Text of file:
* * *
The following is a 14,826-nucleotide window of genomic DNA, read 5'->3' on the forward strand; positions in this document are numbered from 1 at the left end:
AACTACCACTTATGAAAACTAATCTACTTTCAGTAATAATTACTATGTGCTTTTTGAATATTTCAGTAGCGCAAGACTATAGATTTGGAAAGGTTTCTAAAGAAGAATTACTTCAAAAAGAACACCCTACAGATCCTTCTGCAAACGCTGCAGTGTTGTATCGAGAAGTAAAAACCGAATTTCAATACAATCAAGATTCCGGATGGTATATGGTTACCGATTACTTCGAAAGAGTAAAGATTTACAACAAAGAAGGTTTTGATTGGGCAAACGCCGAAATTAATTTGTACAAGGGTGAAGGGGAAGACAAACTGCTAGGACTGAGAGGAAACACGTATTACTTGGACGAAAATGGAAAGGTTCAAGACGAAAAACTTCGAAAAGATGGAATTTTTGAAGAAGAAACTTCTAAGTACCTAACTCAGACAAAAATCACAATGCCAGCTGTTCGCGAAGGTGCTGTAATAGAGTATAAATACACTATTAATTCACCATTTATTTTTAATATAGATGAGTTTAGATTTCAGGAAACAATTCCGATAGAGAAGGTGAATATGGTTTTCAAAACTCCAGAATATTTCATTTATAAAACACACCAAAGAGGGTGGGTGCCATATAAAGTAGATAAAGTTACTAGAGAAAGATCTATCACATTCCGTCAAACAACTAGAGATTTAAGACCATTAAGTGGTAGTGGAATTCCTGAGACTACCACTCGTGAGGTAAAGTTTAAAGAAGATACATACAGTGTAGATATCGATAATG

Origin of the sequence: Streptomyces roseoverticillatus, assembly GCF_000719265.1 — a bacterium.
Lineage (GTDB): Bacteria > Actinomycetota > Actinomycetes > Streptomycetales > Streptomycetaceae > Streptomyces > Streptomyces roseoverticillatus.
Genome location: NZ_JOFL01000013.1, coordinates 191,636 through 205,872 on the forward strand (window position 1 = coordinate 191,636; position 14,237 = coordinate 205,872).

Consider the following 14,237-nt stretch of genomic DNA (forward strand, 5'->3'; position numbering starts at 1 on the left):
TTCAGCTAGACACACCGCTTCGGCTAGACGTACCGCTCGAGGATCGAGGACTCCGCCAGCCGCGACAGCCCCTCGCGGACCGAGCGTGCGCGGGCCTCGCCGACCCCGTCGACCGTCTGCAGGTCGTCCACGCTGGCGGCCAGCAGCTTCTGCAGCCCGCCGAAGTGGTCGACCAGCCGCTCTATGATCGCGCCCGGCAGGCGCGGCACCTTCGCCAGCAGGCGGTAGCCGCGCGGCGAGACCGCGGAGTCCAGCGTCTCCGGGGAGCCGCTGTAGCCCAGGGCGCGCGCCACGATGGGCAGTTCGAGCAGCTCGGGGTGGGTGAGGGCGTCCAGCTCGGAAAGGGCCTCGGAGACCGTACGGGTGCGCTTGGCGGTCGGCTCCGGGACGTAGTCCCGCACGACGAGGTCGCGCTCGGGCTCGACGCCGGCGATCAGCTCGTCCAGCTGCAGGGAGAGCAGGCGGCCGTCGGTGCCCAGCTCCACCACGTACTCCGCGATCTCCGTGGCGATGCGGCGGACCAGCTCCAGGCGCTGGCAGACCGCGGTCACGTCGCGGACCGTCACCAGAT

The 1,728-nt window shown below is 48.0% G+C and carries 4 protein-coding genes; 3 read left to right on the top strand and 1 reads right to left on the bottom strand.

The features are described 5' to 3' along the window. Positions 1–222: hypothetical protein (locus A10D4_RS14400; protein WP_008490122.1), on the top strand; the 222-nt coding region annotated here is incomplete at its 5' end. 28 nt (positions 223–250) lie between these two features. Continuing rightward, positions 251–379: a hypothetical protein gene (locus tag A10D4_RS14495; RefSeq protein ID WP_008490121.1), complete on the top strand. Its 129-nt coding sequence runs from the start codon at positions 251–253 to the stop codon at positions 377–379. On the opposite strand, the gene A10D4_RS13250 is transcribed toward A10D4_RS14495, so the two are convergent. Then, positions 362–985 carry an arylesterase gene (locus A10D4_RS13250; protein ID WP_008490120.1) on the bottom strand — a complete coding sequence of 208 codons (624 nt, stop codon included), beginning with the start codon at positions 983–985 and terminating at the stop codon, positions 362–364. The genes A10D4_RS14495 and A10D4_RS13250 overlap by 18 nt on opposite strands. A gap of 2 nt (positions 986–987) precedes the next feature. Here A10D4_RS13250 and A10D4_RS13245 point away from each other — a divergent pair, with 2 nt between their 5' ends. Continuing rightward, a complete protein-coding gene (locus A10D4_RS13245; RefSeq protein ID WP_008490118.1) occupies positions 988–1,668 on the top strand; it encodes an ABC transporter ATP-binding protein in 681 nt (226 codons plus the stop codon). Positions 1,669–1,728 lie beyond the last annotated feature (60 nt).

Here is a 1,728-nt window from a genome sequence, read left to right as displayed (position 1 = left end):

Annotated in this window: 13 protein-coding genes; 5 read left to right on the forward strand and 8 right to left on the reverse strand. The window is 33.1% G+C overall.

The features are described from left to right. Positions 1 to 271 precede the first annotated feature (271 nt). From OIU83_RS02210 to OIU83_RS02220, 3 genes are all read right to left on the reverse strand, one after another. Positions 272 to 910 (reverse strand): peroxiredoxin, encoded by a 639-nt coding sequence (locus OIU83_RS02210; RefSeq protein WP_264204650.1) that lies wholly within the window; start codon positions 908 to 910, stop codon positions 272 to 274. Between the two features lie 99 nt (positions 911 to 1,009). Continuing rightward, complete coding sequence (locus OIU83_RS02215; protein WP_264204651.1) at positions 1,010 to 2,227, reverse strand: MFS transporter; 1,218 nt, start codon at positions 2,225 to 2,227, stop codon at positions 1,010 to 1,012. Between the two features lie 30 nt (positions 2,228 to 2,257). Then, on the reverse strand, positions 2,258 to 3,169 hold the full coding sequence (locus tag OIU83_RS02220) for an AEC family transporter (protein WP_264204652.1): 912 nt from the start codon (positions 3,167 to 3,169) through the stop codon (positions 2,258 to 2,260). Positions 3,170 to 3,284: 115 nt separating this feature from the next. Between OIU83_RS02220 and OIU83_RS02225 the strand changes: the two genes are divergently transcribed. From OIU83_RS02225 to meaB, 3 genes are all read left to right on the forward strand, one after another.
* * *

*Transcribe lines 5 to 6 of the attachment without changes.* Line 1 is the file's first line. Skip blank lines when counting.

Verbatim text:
Genome location: NZ_JOFL01000013.1, coordinates 191,636 through 205,872 on the forward strand (window position 1 = coordinate 191,636; position 14,237 = coordinate 205,872).

Consider the following 14,237-nt stretch of genomic DNA (forward strand, 5'->3'; position numbering starts at 1 on the left):